Abby Satterthwaite refuses to conform to the “horse girl” stereotype


“Everyone thinks ‘weird horse girl,’ you know?” freshman Abby Satterthwaite laughed. “But, like, I’m not weird.”

Abby used to subconsciously justify owning and riding horses in order to slam the stigma surrounding it, for the label “horse girl” has seemed to always follow those who ride horses. 

But, throughout the years, as her love for the sport and for her horse has grown, Abby has slammed the stigma and instead focuses on her personal goals, which include training her own horses and racing them. 

Barrel racing, in which the horse circles three barrels as fast as it can, specifically, has proven to present its own challenges. 

“I was barrel racing on one of my trainer’s horses and the footing was like not that great,” Abby said. “And he’s like not a super young horse. He lost his footing and flipped over so I kind of jumped off because I didn’t want to get [stuck] under him. It was a cool video, though.”

This fall far from deterring her, Abby describes herself as an adrenaline junkie and does not stray from high speeds and jumps. Falling, to Abby, is part of the sport, and she has had concussions and broken ribs and tailbones to demonstrate that. 

Having her horse for almost a year and enduring countless broken bones in that time, Abby has been continually working towards her long-term goal of becoming a trainer, which, in her eyes, means being well-rounded in the sport and not tunnel-vision focusing on one thing. 

So, alongside barrel racing, she has been training for jumping and western riding. 

“I’m going into training horses, so I’m not like super serious about one thing,” Abby said. “A lot of people around here who ride are jumpers, but I kind of just do everything because I feel like to be a trainer you have to do everything.”

Training, in essence, means to be the first person to put the saddle on the horse—to raise them and train them to be the best they can be. Abby isn’t alone in training, though, because she has her own personal trainer to guide her. 

Having moved barns often throughout her career, Abby has found it difficult to find a long-term coach who caters to her and her horses’ own personal needs. Having a personable coach or trainer is an integral aspect of riding horses, and her current coach—who also coaches the equestrian team—has played an important role in shaping Abby’s enjoyment for the sport.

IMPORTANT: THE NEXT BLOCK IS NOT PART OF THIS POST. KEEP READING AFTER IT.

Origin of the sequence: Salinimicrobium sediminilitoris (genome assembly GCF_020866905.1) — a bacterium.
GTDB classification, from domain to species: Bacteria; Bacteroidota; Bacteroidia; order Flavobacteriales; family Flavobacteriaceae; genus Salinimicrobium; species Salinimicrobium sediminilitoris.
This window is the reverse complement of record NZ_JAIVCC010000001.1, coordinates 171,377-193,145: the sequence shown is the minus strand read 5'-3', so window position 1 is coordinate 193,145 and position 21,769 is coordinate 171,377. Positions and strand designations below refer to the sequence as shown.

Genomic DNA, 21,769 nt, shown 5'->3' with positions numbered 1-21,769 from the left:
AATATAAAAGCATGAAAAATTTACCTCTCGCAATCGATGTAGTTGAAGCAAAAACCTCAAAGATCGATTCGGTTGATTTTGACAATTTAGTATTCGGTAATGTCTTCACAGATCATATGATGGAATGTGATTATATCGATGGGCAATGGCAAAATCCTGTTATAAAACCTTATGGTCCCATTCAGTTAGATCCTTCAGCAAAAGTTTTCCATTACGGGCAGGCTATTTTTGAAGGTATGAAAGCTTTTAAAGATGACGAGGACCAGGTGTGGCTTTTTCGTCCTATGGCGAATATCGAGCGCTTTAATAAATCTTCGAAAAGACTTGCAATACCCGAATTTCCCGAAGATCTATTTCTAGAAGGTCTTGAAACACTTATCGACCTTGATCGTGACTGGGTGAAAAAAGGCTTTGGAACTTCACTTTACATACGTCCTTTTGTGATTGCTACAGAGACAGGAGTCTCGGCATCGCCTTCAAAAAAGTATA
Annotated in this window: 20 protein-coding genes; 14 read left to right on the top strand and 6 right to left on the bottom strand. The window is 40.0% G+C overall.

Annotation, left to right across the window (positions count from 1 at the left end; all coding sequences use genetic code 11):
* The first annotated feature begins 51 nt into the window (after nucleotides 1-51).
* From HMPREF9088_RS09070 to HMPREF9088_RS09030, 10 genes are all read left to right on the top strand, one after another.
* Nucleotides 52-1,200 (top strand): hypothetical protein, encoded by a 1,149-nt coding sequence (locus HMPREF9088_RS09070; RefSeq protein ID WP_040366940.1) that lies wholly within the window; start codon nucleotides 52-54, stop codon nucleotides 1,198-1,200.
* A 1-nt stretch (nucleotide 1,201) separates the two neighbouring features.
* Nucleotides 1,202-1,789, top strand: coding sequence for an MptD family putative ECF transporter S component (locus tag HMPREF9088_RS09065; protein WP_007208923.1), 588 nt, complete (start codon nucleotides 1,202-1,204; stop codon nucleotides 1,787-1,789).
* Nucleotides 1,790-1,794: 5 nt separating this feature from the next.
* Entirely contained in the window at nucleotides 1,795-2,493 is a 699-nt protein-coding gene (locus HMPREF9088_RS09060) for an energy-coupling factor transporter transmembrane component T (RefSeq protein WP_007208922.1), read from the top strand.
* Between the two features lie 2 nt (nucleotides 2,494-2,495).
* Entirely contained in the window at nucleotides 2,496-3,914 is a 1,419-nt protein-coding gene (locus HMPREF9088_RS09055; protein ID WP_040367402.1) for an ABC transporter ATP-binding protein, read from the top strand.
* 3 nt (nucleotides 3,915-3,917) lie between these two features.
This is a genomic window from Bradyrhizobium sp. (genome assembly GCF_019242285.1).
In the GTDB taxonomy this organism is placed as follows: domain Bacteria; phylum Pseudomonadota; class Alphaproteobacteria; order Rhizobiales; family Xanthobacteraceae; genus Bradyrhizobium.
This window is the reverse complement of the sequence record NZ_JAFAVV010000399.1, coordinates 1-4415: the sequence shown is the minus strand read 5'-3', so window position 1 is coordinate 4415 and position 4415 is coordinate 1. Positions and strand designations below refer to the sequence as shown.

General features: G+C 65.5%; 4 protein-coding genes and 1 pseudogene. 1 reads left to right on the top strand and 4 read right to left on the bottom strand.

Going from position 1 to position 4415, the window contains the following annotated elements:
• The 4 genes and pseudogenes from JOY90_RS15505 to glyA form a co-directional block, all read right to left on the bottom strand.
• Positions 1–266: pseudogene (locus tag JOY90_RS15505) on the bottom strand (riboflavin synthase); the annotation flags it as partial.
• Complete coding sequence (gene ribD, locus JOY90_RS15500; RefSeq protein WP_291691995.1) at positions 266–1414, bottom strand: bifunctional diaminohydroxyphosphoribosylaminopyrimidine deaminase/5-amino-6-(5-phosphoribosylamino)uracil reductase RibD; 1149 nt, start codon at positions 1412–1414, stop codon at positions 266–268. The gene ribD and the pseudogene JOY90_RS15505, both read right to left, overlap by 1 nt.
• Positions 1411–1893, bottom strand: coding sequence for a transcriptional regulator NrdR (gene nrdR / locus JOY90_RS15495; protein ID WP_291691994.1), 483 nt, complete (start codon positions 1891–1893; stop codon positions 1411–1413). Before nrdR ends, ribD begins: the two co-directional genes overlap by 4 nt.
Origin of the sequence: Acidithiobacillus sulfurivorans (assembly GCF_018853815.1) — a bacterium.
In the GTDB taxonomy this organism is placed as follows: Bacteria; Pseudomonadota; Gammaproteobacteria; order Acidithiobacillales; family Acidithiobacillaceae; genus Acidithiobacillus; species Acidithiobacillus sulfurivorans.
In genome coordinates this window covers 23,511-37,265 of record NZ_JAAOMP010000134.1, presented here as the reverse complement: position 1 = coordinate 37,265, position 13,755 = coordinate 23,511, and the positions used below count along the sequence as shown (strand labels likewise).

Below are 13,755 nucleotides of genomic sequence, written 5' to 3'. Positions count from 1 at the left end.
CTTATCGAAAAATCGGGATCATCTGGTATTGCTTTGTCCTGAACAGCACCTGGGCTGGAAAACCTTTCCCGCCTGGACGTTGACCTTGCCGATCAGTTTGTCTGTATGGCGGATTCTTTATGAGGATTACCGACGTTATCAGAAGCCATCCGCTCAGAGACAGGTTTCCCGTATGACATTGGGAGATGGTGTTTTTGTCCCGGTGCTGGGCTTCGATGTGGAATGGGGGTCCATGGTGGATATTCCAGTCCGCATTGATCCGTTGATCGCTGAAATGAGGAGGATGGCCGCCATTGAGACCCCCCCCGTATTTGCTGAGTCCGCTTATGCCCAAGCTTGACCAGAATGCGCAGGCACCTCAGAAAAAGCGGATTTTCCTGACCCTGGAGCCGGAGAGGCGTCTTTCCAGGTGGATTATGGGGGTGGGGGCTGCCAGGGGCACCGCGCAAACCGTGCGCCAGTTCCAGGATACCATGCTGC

“[My trainer] is great,” Abby said. “I love her. Honestly, if you don’t have a trainer that you like, [riding] is a lot less enjoyable.”

Abby travels 40 minutes four times a week to go to her current barn to be with her horse and current trainer, and those weekly 160 minutes devoted to her sport is for one simple reason: Abby loves horses, and she loves riding them. 

She does occasionally show her horses or compete with them, but her pure, unadulterated passion for riding horses outshines any award from any competition. Describing the additional high expense of each show, Abby has slowly stepped away from bigger competitions and is now investing in local, smaller shows. 

“My bigger show days were not last summer but the year before,” Abby said. “But they’re so expensive. That’s mainly why I don’t show. I do more smaller shows now; it’s more for fun, I guess.”

Because of her unashamed adoration for horses and interest in being with them every step of the way in their training, Abby’s underlying, ever-present goal is to train horses—which takes precedence over competing in competitions. 

Having her horse for a year now, and having her “favorite trainer,” beside her, Abby continues to passionately pursue her goal of being a trainer, whether she continues to compete or not. 

“I want to be a trainer someday,” Abby said. “So I’m not in it to spend money. I’m in it for the experience you gain from the shows, and I don’t really care about winning that much. I mean, I’m really competitive, but I don’t go to shows just because I want to win a show. I want to get that experience. And I just like having fun.”